Low sensitivity of computed tomography in the staging of gastric lymphomas of mucosa-associated lymphoid tissue: Impact on prospective trials and ordinary clinical practice

Andrès J M Ferreri, Maurilio Ponzoni, Stefano Cordio, Angelo Vanzulli, Elda Garuti, Edi Viale, Eugenio Villa

Research output: Contribution to journalArticlepeer-review

Abstract

The natural history and management of gastric lymphomas of mucosa- associated lymphoid tissue (MALTomas) are not completely understood. Most stage I cases are now entered into prospective trials to confirm the excellent results obtained with conservative treatment, whereas current therapeutic policies are based on accumulated experience. The limits of staging work-ups may have a significant impact on prospective trials and ordinary clinical practice. The authors explore the sensitivity of computed tomography scanning in detecting perigastric adenopathy in 20 patients with gastric MALToma treated by gastrectomy. Clinical staging identified 17 patients as having stage I MALTomas and three patients as having stage II1 MALTomas. Histopathologic staging showed that 8 of 17 patients formerly diagnosed with stage I MALToma had perigastric nodal involvement, whereas the three patients with clinical stage II1 were confirmed as such. Computed tomography scanning has low sensitivity in detecting perigastric lymphadenopathy in gastric MALTomas. This leads to understaging, with a significant impact on therapeutic decision, and distorts newly acquired knowledge about the disease's natural history and management, introducing a bias in prospective clinical trials. Endoscopic ultrasonography should be tested as a staging procedure both in prospective trials and in ordinary clinical practice.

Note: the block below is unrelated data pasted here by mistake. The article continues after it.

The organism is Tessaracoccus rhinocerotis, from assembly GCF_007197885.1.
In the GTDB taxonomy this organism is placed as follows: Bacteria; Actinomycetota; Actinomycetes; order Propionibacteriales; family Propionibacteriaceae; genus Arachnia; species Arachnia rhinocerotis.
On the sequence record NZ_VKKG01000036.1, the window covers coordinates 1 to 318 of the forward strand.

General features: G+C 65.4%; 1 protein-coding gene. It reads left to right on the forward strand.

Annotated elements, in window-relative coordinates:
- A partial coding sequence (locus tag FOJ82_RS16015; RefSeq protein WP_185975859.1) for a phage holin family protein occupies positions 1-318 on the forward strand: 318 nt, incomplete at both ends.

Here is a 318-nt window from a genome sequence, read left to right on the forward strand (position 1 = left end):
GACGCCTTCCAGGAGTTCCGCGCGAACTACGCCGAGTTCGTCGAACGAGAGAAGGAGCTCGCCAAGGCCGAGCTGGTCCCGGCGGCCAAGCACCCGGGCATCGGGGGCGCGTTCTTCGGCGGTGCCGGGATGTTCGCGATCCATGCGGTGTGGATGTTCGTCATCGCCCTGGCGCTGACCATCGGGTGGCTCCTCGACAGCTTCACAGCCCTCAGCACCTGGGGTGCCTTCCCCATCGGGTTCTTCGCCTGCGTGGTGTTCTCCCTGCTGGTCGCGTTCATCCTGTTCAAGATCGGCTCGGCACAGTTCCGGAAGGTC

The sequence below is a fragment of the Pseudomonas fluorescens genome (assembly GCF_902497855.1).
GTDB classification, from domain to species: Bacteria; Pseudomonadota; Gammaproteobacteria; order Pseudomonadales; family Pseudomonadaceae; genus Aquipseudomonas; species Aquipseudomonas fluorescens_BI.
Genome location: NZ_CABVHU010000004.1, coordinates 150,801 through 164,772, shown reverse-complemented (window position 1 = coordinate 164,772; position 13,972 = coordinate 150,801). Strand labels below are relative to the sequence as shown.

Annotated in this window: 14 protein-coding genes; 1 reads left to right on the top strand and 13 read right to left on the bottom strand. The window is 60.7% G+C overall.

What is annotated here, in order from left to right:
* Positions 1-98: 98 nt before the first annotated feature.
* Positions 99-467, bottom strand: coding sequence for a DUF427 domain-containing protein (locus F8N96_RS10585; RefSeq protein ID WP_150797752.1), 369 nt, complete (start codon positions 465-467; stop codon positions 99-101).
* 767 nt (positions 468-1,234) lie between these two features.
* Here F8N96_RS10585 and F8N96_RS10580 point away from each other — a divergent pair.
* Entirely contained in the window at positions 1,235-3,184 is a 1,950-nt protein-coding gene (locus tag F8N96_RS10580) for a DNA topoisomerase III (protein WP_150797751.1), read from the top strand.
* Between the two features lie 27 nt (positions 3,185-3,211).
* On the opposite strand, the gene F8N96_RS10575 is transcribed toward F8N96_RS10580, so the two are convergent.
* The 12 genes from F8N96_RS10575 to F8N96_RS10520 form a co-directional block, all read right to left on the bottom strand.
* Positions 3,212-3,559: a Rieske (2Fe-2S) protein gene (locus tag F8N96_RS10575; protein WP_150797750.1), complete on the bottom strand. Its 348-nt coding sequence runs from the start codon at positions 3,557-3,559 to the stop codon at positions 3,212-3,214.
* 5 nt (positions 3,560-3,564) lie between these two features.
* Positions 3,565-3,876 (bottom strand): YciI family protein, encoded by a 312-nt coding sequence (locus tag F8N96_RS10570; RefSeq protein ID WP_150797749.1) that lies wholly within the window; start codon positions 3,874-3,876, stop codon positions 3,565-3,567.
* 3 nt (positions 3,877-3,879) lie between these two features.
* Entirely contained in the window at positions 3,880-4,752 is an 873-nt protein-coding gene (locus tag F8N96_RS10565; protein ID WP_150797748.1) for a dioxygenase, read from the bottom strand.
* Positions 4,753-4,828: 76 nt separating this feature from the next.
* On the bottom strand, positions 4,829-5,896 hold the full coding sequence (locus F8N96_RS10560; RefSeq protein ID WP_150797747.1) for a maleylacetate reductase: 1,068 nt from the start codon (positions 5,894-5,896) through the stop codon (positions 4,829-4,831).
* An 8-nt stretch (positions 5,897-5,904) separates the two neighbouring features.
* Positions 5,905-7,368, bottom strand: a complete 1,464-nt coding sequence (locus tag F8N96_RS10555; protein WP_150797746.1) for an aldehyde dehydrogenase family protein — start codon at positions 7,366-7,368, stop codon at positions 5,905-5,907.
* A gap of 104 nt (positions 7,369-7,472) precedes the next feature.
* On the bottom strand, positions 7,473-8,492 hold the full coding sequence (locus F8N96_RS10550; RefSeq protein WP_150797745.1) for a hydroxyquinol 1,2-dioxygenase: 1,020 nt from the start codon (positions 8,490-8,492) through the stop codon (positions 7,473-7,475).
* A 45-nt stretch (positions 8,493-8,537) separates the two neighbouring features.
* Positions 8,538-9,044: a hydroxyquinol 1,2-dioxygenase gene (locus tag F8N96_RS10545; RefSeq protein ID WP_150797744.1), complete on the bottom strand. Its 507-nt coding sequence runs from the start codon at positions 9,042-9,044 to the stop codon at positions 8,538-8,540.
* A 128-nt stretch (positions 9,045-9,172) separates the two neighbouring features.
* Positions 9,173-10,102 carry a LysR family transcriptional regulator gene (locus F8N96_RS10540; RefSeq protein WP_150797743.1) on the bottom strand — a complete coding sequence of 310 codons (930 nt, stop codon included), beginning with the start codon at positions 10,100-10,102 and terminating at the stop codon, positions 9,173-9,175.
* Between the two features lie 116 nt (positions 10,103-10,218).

Original languageEnglish
Pages (from-to)614-616
Number of pages3
JournalAmerican Journal of Clinical Oncology: Cancer Clinical Trials
Volume21
Issue number6
DOIs
Publication statusPublished - Dec 1998

Keywords

  • Computed tomography
  • Eradication therapy
  • Gastric lymphomas
  • Lymphoma of mucosa-associated lymphoid tissue
  • Mucosa-associated lymphoid tissue
  • Non-Hodgkin lymphomas
  • Staging

ASJC Scopus subject areas

  • Oncology
  • Cancer Research

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